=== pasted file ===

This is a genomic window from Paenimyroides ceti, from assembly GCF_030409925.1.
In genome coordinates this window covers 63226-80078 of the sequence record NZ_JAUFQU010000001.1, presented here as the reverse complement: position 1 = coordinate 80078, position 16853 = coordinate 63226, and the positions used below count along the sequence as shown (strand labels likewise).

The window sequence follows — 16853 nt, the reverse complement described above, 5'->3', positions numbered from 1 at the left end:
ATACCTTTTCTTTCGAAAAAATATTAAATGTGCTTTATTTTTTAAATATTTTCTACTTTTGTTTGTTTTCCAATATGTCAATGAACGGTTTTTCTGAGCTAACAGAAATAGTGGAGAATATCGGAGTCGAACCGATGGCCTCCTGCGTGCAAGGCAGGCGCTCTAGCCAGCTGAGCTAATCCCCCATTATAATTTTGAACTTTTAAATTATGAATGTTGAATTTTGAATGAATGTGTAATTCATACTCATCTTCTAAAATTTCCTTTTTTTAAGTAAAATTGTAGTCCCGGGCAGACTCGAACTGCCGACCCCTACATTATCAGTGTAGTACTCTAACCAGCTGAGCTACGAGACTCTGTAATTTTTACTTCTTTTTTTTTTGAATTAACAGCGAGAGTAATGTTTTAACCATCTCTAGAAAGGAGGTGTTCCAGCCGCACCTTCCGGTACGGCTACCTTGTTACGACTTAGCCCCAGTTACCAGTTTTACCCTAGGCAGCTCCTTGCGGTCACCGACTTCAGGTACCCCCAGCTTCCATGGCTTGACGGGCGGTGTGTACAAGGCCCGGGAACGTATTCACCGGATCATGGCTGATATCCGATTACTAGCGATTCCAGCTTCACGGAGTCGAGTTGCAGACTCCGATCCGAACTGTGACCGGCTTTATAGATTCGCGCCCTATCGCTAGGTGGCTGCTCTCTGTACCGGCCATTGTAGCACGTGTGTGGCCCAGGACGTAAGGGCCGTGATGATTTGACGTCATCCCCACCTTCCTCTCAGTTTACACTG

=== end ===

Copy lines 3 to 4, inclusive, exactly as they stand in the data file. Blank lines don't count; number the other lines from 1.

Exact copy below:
The window sequence follows — 16853 nt, the reverse complement described above, 5'->3', positions numbered from 1 at the left end:
ATACCTTTTCTTTCGAAAAAATATTAAATGTGCTTTATTTTTTAAATATTTTCTACTTTTGTTTGTTTTCCAATATGTCAATGAACGGTTTTTCTGAGCTAACAGAAATAGTGGAGAATATCGGAGTCGAACCGATGGCCTCCTGCGTGCAAGGCAGGCGCTCTAGCCAGCTGAGCTAATCCCCCATTATAATTTTGAACTTTTAAATTATGAATGTTGAATTTTGAATGAATGTGTAATTCATACTCATCTTCTAAAATTTCCTTTTTTTAAGTAAAATTGTAGTCCCGGGCAGACTCGAACTGCCGACCCCTACATTATCAGTGTAGTACTCTAACCAGCTGAGCTACGAGACTCTGTAATTTTTACTTCTTTTTTTTTTGAATTAACAGCGAGAGTAATGTTTTAACCATCTCTAGAAAGGAGGTGTTCCAGCCGCACCTTCCGGTACGGCTACCTTGTTACGACTTAGCCCCAGTTACCAGTTTTACCCTAGGCAGCTCCTTGCGGTCACCGACTTCAGGTACCCCCAGCTTCCATGGCTTGACGGGCGGTGTGTACAAGGCCCGGGAACGTATTCACCGGATCATGGCTGATATCCGATTACTAGCGATTCCAGCTTCACGGAGTCGAGTTGCAGACTCCGATCCGAACTGTGACCGGCTTTATAGATTCGCGCCCTATCGCTAGGTGGCTGCTCTCTGTACCGGCCATTGTAGCACGTGTGTGGCCCAGGACGTAAGGGCCGTGATGATTTGACGTCATCCCCACCTTCCTCTCAGTTTACACTG